Employer may have to cover compound creamsPosted On: Nov. 2, 2020 12:01 PM CST
An employer may be on the hook for $4,827.56, plus interest, in costs for a pain-relieving compound cream dispensed to an injured worker whose claim it accepted and whose pharmacy order went without a utilization review request, a judge in Pennsylvania ruled Friday.
In 2017, a worker with a fractured left ankle was prescribed a compound cream consisting of at least six elements, and was instructed to apply the compound cream to the “affected area” two to four times a day, as needed, per treatment for the accepted workers compensation injury, according to documents in Omni Pharmacy Services, LLC v. Bureau of Workers’ Compensation Fee Review Hearing Office (American Interstate Insurance Company), filed in the Commonwealth Court of Pennsylvania in Harrisburg.
Omni Pharmacy Services LLC dispensed the compound cream in 2018 and submitted three invoices to the employer — Stitzer Crane Services Inc. — for a total of $6,081. The employer denied payment of all invoices, stating it was not liable for the treatments.
The pharmacy then filed fee review applications, which resulted in determinations in favor of pharmacy, directing the employer to pay repriced invoices in the amount of $4,827.56, plus interest at the rate of 10% annually, calculated from the date payment on each bill was due, according to documents.
The employer appealed, requested hearings to contest the determinations, arguing that the “bills have been denied on the issue of causation,” among other claims, according to documents. The pharmacy argued that the employer “asserted its causation issue without presenting any evidence that the compound cream was not prescribed for treatment of Claimant’s work injury.” Neither Employer nor Pharmacy presented testimonial evidence, according to documents.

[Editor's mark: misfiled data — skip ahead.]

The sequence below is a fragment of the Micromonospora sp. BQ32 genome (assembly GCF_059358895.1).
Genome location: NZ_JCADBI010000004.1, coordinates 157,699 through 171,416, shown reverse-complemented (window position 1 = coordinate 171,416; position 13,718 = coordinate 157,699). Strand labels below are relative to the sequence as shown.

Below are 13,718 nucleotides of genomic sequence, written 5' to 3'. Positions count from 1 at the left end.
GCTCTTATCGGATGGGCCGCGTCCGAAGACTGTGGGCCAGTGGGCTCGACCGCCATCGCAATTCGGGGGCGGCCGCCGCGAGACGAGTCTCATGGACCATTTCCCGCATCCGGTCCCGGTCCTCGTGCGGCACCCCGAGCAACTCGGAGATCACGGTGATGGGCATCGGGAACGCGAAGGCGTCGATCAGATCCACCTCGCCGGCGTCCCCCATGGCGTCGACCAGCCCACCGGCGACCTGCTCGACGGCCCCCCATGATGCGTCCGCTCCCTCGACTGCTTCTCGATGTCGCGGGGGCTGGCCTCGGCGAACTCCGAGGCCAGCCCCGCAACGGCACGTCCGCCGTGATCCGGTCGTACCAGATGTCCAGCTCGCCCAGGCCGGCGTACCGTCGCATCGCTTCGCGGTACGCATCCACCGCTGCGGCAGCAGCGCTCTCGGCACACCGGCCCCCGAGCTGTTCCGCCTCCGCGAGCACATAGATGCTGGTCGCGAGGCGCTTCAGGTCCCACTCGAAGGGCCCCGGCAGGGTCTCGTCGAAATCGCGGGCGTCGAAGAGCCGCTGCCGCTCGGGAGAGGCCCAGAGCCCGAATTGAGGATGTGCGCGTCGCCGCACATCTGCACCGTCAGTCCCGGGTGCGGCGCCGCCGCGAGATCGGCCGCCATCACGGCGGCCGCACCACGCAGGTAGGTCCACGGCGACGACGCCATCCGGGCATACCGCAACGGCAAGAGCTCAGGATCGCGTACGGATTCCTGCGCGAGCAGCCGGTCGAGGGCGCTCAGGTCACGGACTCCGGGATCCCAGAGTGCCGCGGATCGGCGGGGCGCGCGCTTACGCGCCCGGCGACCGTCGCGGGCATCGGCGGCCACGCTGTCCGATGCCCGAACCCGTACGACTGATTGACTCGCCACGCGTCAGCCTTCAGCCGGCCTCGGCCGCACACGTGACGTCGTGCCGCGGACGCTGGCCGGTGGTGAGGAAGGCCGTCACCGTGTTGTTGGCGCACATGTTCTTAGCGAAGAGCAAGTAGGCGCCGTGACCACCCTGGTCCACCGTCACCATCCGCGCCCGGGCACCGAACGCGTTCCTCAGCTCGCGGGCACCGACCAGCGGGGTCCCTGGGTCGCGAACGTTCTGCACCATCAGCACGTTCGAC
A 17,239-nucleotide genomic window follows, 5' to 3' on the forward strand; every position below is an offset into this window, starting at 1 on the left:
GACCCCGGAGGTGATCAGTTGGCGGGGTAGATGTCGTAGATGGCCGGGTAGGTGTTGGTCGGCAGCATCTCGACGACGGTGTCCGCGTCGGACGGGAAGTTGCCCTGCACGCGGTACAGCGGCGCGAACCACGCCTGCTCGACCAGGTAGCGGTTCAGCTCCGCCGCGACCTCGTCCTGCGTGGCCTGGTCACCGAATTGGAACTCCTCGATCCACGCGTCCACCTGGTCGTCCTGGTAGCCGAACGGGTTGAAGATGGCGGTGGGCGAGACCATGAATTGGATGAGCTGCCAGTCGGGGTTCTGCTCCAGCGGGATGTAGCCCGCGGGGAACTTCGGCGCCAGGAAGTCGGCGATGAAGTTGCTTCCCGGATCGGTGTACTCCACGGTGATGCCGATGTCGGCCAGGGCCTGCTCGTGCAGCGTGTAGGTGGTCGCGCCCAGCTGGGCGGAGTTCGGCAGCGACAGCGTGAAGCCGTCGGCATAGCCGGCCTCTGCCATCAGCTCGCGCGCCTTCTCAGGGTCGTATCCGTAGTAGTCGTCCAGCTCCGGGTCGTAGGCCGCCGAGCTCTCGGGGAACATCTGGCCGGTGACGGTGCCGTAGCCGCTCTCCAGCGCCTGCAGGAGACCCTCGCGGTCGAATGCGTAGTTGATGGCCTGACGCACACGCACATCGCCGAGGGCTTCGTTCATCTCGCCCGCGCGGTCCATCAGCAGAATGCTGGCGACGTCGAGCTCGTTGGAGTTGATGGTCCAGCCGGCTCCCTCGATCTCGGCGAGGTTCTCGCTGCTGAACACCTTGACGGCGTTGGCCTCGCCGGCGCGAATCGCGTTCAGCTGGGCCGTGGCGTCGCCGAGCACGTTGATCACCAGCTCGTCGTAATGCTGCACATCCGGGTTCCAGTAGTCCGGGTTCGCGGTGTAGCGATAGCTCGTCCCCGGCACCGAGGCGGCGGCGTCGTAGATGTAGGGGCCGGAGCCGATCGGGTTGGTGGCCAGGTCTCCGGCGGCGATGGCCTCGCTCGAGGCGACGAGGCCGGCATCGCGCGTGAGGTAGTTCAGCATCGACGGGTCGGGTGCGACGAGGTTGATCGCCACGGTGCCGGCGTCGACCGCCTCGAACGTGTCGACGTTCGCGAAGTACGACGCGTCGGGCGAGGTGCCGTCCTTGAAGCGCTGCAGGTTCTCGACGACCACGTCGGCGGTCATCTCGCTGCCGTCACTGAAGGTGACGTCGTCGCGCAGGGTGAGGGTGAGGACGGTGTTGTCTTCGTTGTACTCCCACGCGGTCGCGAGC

A hearing officer concluded “that there is a dispute… pertaining to the causal relationship of the prescribed compound cream and the accepted work injury” and vacated the fee review determinations that directing the employer to cover the cream, according to documents.
The pharmacy appealed, asserting that the hearing officer erred, arguing that the employer “has accepted liability for Claimant’s work injury, but it did not seek utilization review of the compound creams as neither reasonable nor necessary to treat Claimant’s work injury,” according to documents.
In turn, the employer argued that case law — Workers’ First Pharmacy Services, LLC v. Bureau of Workers' Compensation Fee Review Hearing Office — regarding a compound cream prescribed to an injured worker for an ailment unrelated to a worker’s injury was not accepted in court as part of the claim, according to documents.
The Pennsylvania court ruled Friday that the previous case is not the same as the current, in which the employer accepted the claim and the cream was prescribed as a result of that injury. The court wrote vacated the hearing officer’s dismissal of the payments due and remanded the matter “for a decision on the merits of the fee review determinations.”